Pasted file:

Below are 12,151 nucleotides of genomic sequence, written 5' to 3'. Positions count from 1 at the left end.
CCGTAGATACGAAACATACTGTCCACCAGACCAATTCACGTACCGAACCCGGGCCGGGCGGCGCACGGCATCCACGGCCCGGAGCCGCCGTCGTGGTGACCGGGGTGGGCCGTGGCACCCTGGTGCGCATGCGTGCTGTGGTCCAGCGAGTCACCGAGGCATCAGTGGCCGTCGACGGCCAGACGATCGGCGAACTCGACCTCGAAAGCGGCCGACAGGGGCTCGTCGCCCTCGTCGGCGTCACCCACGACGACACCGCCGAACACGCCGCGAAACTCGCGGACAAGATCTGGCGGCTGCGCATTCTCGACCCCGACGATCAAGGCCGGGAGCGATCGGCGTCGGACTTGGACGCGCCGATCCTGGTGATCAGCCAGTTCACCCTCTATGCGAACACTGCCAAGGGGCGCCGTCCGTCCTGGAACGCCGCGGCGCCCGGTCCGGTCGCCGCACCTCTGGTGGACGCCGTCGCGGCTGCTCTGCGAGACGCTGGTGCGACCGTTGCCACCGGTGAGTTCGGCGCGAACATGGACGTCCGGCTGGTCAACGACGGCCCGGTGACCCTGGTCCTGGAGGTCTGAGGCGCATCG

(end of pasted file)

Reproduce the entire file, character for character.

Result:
Below are 12,151 nucleotides of genomic sequence, written 5' to 3'. Positions count from 1 at the left end.
CCGTAGATACGAAACATACTGTCCACCAGACCAATTCACGTACCGAACCCGGGCCGGGCGGCGCACGGCATCCACGGCCCGGAGCCGCCGTCGTGGTGACCGGGGTGGGCCGTGGCACCCTGGTGCGCATGCGTGCTGTGGTCCAGCGAGTCACCGAGGCATCAGTGGCCGTCGACGGCCAGACGATCGGCGAACTCGACCTCGAAAGCGGCCGACAGGGGCTCGTCGCCCTCGTCGGCGTCACCCACGACGACACCGCCGAACACGCCGCGAAACTCGCGGACAAGATCTGGCGGCTGCGCATTCTCGACCCCGACGATCAAGGCCGGGAGCGATCGGCGTCGGACTTGGACGCGCCGATCCTGGTGATCAGCCAGTTCACCCTCTATGCGAACACTGCCAAGGGGCGCCGTCCGTCCTGGAACGCCGCGGCGCCCGGTCCGGTCGCCGCACCTCTGGTGGACGCCGTCGCGGCTGCTCTGCGAGACGCTGGTGCGACCGTTGCCACCGGTGAGTTCGGCGCGAACATGGACGTCCGGCTGGTCAACGACGGCCCGGTGACCCTGGTCCTGGAGGTCTGAGGCGCATCG